By Jake Stukenberg, NFU Intern

Cooperatives have proven to be one of the most beneficial business models, particularly in rural areas where certain services or products would be unavailable to residents. Businesses like credit unions, cooperatively owned grocery stores, and rural electric cooperatives, can provide not only services to a community, but job opportunities as well.

Grocery stores are a staple in small towns, but the prices are usually much higher than they are in urban areas due to the cost of shipping to remote areas, the diversity of products is generally much more limited, and accessibility is often low since many independent grocers haven’t been able to compete with superstores like Walmart and Target. One way that individuals can support local businesses and have a say in the available products is investing time or even taking on a full-time position in worker-owned groceries such as Hy-Vee.

Hy-Vee, a employee-owned grocery chain with 240 stores across the Midwest, allows full-time, and sometimes part-time, employees to have a stake in the company. Officers, store directors, and executive staff are direct stockholders, while more than 30,000 other employees who take part in The Hy-vee and Affiliates 401(k) Plan are indirect stakeholders.

Employees also have the opportunity to suggest different services or products to be offered in their respect stores to best benefit those in their communities. They even have a say in how items in the store are displayed and priced.

Recently, Hy-Vees in Marshalltown, Pella, and Bondurant, Iowa, began donating meals, food, and drinks to those affected by recent tornados that tore through Iowa. They partnered with American Red Cross to set up distribution centers in their parking lots. As stated in a recent press release, they will be providing “more than 111,000 bottles of water…1,600 cases of dried meat snack products and more than 70,000 snack and protein bars from its Marshalltown Hy-Vee Parking lot.” This shows how dedicated those who organize Hy-Vee are to their communities.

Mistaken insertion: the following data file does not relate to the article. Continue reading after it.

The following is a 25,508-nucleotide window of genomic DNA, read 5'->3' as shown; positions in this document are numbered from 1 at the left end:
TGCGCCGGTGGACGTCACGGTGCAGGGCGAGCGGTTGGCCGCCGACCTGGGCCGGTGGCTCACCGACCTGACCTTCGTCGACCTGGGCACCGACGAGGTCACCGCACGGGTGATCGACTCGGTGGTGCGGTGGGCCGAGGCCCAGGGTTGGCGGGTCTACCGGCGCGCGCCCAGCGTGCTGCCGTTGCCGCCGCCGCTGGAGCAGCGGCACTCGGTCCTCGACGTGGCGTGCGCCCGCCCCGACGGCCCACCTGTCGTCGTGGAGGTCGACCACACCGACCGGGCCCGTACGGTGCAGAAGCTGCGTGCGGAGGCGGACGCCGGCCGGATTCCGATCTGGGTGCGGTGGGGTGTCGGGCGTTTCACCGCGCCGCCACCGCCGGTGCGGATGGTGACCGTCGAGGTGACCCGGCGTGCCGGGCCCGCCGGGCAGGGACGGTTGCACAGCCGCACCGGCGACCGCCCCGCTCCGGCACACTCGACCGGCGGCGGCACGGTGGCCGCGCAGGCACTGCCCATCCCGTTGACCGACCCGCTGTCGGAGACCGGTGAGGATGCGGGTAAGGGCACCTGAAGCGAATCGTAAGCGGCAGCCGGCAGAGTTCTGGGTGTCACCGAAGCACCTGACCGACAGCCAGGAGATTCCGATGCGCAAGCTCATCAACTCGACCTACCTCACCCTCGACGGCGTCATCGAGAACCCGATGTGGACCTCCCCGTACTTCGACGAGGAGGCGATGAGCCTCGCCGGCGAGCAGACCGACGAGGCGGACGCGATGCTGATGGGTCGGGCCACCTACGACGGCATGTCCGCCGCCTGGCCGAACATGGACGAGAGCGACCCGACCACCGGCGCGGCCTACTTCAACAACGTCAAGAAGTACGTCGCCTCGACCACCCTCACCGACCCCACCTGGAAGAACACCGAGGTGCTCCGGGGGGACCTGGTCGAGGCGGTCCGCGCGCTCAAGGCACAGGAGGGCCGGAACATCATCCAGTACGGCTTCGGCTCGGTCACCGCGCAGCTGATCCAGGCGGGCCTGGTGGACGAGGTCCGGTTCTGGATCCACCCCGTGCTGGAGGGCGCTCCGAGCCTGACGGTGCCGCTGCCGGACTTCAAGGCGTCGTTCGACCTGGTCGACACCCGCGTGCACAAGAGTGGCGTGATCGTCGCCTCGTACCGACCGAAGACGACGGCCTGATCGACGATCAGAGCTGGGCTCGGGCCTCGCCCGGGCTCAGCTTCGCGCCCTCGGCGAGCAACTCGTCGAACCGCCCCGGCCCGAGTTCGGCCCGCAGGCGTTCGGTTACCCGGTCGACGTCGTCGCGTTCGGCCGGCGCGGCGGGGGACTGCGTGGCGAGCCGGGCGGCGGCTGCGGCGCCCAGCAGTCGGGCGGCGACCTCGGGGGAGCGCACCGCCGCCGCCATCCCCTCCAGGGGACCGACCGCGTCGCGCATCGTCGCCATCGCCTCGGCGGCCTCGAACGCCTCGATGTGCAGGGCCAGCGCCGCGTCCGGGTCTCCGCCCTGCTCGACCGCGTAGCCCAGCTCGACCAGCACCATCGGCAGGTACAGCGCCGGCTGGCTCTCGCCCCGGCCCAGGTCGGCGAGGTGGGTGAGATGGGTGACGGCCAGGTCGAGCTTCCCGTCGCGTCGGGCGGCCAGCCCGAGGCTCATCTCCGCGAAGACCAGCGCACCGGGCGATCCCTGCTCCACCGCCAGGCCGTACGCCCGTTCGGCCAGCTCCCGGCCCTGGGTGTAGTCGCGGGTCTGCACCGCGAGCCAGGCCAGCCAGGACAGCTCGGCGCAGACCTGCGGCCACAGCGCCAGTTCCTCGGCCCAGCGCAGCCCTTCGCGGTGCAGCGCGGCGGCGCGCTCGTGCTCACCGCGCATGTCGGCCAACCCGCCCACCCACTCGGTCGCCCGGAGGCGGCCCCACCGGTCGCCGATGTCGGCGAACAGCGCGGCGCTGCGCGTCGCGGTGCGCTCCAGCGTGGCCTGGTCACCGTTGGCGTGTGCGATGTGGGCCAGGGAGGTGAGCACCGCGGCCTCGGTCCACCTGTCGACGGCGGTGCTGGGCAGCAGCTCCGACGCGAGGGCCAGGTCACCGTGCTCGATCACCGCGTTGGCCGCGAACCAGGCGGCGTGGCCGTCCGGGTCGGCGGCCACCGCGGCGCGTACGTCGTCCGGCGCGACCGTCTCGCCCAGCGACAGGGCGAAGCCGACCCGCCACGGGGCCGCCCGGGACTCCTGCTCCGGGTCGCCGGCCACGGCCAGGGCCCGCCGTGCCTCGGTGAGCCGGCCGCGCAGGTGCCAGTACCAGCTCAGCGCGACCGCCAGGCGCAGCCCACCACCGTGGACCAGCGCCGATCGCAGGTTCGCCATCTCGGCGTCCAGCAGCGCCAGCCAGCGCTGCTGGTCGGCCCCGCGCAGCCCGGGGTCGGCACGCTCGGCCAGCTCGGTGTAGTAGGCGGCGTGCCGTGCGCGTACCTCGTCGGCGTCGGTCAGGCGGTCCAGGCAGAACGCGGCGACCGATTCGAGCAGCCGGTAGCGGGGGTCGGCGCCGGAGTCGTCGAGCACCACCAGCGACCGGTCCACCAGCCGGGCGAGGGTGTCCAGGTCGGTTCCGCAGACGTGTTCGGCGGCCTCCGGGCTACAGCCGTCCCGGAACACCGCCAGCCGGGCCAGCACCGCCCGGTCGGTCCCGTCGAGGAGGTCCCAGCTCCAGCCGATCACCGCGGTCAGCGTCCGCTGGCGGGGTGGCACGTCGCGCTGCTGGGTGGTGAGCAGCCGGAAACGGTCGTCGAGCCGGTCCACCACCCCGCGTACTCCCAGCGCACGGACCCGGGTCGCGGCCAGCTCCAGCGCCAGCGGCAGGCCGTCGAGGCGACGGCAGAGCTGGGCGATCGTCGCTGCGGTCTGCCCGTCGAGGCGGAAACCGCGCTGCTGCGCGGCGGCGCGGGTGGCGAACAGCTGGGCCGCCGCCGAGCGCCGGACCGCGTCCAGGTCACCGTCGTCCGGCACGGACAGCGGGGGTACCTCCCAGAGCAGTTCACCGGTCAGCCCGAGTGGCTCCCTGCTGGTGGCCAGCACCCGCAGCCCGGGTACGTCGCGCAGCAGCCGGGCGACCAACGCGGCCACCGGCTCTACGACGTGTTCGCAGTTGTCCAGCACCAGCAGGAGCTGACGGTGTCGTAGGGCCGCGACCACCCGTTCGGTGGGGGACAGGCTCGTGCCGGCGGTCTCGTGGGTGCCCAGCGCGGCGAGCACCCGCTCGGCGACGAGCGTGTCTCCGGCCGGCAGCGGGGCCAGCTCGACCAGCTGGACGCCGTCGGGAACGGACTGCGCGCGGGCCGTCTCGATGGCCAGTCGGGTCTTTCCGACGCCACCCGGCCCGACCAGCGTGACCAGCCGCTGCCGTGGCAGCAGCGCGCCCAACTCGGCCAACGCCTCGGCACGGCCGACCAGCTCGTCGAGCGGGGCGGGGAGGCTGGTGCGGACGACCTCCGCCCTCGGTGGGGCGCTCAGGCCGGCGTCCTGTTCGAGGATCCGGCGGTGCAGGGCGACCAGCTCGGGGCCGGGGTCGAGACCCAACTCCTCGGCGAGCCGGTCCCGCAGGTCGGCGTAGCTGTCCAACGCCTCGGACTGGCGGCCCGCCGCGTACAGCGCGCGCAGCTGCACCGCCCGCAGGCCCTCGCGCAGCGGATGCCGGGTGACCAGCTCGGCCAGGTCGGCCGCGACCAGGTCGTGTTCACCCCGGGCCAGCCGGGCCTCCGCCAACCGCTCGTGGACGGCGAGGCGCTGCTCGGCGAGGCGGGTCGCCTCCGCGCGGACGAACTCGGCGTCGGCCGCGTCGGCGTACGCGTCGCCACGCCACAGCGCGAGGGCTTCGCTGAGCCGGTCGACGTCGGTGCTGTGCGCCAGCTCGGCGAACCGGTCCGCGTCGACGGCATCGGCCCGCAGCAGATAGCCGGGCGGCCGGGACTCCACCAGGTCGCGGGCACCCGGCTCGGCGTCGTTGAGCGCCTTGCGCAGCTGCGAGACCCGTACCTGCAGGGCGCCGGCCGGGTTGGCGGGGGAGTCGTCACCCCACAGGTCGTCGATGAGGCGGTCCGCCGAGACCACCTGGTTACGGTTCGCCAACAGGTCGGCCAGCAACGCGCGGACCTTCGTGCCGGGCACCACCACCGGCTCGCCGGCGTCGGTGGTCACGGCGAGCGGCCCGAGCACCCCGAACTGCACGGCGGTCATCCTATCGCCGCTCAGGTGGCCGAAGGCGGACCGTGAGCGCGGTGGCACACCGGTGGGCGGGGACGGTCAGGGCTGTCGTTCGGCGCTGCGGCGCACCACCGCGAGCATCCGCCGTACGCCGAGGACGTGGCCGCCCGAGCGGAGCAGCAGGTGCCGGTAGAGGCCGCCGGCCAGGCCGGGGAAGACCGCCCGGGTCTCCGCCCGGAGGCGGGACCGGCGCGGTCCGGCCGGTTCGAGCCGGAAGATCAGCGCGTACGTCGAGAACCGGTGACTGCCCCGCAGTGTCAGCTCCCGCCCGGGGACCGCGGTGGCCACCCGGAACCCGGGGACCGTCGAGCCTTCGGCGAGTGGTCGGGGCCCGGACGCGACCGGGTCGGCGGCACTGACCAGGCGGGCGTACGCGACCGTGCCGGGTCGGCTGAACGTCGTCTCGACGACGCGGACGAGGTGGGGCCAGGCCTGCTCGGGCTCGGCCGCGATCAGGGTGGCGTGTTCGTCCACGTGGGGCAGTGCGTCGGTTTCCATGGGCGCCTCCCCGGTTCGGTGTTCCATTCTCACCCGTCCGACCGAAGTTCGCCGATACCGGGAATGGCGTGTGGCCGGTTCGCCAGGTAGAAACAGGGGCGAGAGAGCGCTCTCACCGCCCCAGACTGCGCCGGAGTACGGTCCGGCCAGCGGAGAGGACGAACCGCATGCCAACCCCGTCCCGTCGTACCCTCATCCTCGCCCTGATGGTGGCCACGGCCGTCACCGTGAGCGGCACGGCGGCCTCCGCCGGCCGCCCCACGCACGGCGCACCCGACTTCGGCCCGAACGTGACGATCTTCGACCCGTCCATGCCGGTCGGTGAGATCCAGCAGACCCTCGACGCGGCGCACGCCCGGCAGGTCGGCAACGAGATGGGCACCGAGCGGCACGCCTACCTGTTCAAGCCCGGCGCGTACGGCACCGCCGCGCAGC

Another cooperative business that greatly benefits rural communities are credit unions. Credit unions are customer-owned, and provides members with lower interest rates on loans, reduced fees on transactions, and higher savings rates. Farmers and ranchers often rely on credit unions, one of the most well known being the Farm Credit System.

As discussed in the previous post on the Beginning Farmer Forum, Farm Credit is a system of 73 customer-owned lending operations with the mission of “supporting rural communities and agriculture with reliable, consistent credit and financial services, today and tomorrow.”

Farm Credit provides very competitive loan rates for beginning farmers. In 2016, Farm Credit granted 57,000 loans to producers under the age of 36, totaling $9.2 billion. They also granted 74,000 new loans to farmers with fewer than 10 years of experience. Even though Farm Credit was created by the U.S. government, they do not receive federal funding, which makes their honest mission and values to working with agriculturalists even more notable.

Yet another type of cooperative that many communities rely heavily on is local electricity cooperatives. Before electricity was readily available, many farmers and ranchers lit their homes with lanterns and candles when necessary. When rural communities rallied enough support around the cause of expanding access to electricity, President Franklin Roosevelt signed an executive order creating the Rural Electrification Administration (REA) in 1935.

After the Rural Electrification Act was passed, the REA faced problems with privately owned utility companies using federal funding to sparsely populated areas. When farmer cooperatives began applying for loans to build this infrastructure, the REA knew that the cooperative business model was best suited to carry out their duties.

Since the establishment of these consumer-owned cooperatives, farmers, ranchers, and communities across the nation enjoy full access to electricity. According to the National Rural Electric Cooperative Association, electricity distribution, generation, and transmission cooperatives power 56 percent of the nation. These cooperatives were made by the people, for the people, and holds true to their mission to serve rural communities for years to come.

What other cooperatives have benefited your rural community? Share those stories in the comment section below.

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